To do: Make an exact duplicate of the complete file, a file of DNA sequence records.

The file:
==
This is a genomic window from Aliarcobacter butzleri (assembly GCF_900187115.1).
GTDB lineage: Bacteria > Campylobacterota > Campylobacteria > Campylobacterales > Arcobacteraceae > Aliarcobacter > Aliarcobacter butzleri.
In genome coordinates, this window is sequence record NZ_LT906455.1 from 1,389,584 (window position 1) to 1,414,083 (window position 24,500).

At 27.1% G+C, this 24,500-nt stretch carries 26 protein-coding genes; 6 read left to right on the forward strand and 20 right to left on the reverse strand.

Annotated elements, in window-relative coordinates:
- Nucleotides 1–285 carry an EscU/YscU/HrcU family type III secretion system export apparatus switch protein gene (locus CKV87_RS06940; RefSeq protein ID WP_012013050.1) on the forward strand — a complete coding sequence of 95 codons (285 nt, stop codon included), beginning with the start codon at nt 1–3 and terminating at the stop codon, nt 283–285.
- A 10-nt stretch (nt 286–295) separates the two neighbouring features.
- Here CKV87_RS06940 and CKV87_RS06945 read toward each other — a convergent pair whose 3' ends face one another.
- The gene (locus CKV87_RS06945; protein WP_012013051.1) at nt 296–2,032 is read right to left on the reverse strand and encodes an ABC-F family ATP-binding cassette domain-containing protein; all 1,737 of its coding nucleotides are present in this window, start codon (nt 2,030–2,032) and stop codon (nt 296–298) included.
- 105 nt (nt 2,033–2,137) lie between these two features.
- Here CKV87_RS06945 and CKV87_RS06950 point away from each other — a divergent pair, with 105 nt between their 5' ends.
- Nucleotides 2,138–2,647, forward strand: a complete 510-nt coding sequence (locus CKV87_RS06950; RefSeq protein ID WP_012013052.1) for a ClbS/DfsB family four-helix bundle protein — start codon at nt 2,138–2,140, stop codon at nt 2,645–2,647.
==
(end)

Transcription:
This is a genomic window from Aliarcobacter butzleri (assembly GCF_900187115.1).
GTDB lineage: Bacteria > Campylobacterota > Campylobacteria > Campylobacterales > Arcobacteraceae > Aliarcobacter > Aliarcobacter butzleri.
In genome coordinates, this window is sequence record NZ_LT906455.1 from 1,389,584 (window position 1) to 1,414,083 (window position 24,500).

At 27.1% G+C, this 24,500-nt stretch carries 26 protein-coding genes; 6 read left to right on the forward strand and 20 right to left on the reverse strand.

Annotated elements, in window-relative coordinates:
- Nucleotides 1–285 carry an EscU/YscU/HrcU family type III secretion system export apparatus switch protein gene (locus CKV87_RS06940; RefSeq protein ID WP_012013050.1) on the forward strand — a complete coding sequence of 95 codons (285 nt, stop codon included), beginning with the start codon at nt 1–3 and terminating at the stop codon, nt 283–285.
- A 10-nt stretch (nt 286–295) separates the two neighbouring features.
- Here CKV87_RS06940 and CKV87_RS06945 read toward each other — a convergent pair whose 3' ends face one another.
- The gene (locus CKV87_RS06945; protein WP_012013051.1) at nt 296–2,032 is read right to left on the reverse strand and encodes an ABC-F family ATP-binding cassette domain-containing protein; all 1,737 of its coding nucleotides are present in this window, start codon (nt 2,030–2,032) and stop codon (nt 296–298) included.
- 105 nt (nt 2,033–2,137) lie between these two features.
- Here CKV87_RS06945 and CKV87_RS06950 point away from each other — a divergent pair, with 105 nt between their 5' ends.
- Nucleotides 2,138–2,647, forward strand: a complete 510-nt coding sequence (locus CKV87_RS06950; RefSeq protein ID WP_012013052.1) for a ClbS/DfsB family four-helix bundle protein — start codon at nt 2,138–2,140, stop codon at nt 2,645–2,647.